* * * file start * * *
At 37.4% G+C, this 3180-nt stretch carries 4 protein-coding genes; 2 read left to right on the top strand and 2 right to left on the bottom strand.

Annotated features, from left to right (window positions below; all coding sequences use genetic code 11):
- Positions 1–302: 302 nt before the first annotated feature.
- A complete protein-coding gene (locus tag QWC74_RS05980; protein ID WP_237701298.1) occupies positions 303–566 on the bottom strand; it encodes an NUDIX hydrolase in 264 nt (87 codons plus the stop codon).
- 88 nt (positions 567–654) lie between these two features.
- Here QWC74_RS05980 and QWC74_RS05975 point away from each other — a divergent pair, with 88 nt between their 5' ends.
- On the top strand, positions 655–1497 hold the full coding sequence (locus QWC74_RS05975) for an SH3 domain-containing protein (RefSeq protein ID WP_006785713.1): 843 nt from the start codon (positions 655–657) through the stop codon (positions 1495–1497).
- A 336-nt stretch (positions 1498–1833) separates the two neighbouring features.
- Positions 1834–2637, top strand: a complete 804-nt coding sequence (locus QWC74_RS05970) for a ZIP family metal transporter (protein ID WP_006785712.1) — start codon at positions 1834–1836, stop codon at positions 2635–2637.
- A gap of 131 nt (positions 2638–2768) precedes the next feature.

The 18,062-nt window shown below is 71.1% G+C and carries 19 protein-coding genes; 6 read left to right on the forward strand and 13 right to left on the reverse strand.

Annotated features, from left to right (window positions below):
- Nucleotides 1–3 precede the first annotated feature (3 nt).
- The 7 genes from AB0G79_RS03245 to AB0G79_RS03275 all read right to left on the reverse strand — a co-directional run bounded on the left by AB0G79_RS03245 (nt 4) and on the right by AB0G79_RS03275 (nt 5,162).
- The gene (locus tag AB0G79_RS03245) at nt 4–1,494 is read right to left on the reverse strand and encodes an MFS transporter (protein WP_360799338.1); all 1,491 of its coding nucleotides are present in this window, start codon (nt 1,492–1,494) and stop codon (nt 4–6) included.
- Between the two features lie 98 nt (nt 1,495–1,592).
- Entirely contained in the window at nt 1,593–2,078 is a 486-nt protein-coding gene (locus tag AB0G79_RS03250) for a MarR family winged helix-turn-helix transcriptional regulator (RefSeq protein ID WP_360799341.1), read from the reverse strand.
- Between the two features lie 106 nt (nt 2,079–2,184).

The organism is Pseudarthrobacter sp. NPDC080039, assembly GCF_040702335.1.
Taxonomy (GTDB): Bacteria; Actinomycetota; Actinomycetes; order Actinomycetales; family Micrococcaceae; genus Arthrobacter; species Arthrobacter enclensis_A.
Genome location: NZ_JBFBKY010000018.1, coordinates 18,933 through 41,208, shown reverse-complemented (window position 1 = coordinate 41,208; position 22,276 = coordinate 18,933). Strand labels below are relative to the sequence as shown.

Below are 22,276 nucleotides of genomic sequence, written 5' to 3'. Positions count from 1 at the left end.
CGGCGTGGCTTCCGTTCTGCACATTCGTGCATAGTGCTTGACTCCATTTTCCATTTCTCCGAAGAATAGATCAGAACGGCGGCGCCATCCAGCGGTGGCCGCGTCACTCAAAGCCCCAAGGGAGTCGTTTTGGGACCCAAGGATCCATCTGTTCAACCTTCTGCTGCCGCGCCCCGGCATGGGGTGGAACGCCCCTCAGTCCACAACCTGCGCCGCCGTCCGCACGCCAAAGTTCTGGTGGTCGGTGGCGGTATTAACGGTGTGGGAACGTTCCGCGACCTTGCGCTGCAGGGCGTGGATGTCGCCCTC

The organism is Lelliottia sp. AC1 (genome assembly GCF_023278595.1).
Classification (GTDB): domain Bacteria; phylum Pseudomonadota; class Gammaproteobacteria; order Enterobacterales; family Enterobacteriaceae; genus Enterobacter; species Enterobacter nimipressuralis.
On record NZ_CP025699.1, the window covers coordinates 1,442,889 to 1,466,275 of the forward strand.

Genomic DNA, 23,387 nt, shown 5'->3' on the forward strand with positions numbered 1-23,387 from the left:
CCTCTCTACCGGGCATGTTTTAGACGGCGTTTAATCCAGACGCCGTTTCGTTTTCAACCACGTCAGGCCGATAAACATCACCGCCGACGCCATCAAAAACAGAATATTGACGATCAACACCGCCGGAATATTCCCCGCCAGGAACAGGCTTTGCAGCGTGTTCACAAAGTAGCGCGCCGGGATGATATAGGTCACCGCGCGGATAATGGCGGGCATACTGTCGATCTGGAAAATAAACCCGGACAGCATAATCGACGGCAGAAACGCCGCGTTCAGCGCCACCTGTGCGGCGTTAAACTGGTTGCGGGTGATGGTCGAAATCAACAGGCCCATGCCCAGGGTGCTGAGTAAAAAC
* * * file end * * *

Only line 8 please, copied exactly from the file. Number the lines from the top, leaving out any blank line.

- A 336-nt stretch (positions 1498–1833) separates the two neighbouring features.